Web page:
Gifts of blood follow Kunming horror


Kunming Railway Station, site of the attacksThey call Kunming the city of eternal spring. The climate, like the surrounding plantations of tea and tobacco, is a source of regional pride. Perched at a heady 6234 feet but geographically closer to Bangkok than Beijing, the effect is a near endless string of warm, golden days and cold, crisp nights. Cherry blossoms in full bloom complete the idyll.

The city is more of a waypoint for Western travellers than a destination though. Downright sleepy compared to other Chinese metropolises, it remains the logical jumping off point for trains north to ancient Dali, with its curled roofs and cobbled streets, or Lijiang and the eastern-most point of the Himalayas.

The Chinese themselves are no strangers to travelling these parts. They enter Kunming like pragmatic pilgrims seeking work, transit through it to reach their universities and schools scattered across the country, and return home in a great tidal movement for major Chinese celebrations. For many, train travel is the most affordable and reliable means of travel.

This regular pulse of modern China makes the attack at Kunming's train station, apart from the alleged political motives, an attempt to slash one the great arteries of China's contemporary existence.

The first my wife and I heard about the attack was a cryptic text message from my tutor. She warned us against going outside because of violence the previous night. Violence of any sort, let alone the Manichean carnage that made international headlines, is not easily associated with Kunming.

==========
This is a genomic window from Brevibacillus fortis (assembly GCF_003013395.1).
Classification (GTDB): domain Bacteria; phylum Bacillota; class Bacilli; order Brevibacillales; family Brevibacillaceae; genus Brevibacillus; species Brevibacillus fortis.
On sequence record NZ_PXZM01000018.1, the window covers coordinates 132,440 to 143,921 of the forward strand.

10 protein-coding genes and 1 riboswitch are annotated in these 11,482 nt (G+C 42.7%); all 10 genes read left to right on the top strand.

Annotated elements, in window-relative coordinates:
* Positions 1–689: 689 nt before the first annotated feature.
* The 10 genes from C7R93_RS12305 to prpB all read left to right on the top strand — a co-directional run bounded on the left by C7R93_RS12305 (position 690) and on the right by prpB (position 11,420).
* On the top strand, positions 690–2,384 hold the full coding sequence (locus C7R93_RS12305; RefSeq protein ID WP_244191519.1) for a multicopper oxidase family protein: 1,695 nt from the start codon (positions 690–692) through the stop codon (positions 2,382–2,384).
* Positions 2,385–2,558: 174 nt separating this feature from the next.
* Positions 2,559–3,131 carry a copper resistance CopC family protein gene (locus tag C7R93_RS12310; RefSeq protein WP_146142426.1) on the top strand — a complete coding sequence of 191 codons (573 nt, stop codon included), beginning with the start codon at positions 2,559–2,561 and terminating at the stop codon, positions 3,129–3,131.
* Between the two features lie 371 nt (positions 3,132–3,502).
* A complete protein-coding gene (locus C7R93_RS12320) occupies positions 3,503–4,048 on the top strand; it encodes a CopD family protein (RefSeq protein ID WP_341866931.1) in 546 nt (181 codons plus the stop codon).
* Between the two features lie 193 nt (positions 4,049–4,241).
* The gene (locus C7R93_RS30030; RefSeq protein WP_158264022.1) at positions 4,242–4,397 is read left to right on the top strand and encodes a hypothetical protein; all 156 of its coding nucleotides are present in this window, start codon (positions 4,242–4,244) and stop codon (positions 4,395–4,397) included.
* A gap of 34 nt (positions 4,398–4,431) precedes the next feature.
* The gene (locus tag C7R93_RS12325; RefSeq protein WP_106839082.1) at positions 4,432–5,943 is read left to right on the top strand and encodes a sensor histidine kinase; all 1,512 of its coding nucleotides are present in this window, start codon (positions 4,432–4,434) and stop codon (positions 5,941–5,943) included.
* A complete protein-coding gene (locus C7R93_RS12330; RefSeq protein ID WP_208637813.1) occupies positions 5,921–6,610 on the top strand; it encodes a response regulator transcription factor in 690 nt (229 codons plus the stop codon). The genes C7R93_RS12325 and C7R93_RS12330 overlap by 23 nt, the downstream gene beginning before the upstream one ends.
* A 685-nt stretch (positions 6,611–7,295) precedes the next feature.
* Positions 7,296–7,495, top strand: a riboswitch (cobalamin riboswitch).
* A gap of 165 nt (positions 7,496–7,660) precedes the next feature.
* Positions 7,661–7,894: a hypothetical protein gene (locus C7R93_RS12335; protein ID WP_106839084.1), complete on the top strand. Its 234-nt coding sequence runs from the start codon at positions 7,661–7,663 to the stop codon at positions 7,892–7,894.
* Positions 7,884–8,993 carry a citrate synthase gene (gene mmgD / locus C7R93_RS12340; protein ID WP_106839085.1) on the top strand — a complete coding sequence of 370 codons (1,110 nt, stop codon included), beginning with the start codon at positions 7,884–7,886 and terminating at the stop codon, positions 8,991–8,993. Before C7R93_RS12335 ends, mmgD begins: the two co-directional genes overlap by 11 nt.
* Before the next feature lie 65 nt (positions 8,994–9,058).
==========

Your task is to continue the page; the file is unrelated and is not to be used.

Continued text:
We had come to the city two weeks earlier for a university semester abroad. The mild climate, clean air and low cost of living were an attractive trifecta for a couple with a seven-month-old son.

When my tutor mentioned that separatists were being blamed (looking at the casualty rates I assumed it was a bombing), I was confused. This confusion was partly geographical. China is home to approximately 10 million Uighurs, a Muslim minority who live predominantly in Xinjiang. The capital of Xinjiang, Urumqi, is some 2400km away from Kunming. Nor is there any close association between Uighur separatism and Kunming.

Xinjiang is part of China's restive, western-most territory. It shares borders with Kyrgyzstan, Tajikistan, Afghanistan and Kazakhstan among others. It is resource rich and strategically important. Security here is tight and visible. My Lonely Planet says the people here are closer to Borat than Beijing. It's a silly line but not without a point; Beijing is distant in more ways than one.

The Uighurs who call Xinjiang home belong to one of China's officially recognised 56 ethnic minorities. A Turkic people that embraced Islam from the tenth century, their language has much in common with the languages of central Asia. During the tumultuous 19th and early 20th century, sovereign states have been proclaimed, created, crushed and bargained out of existence in this region.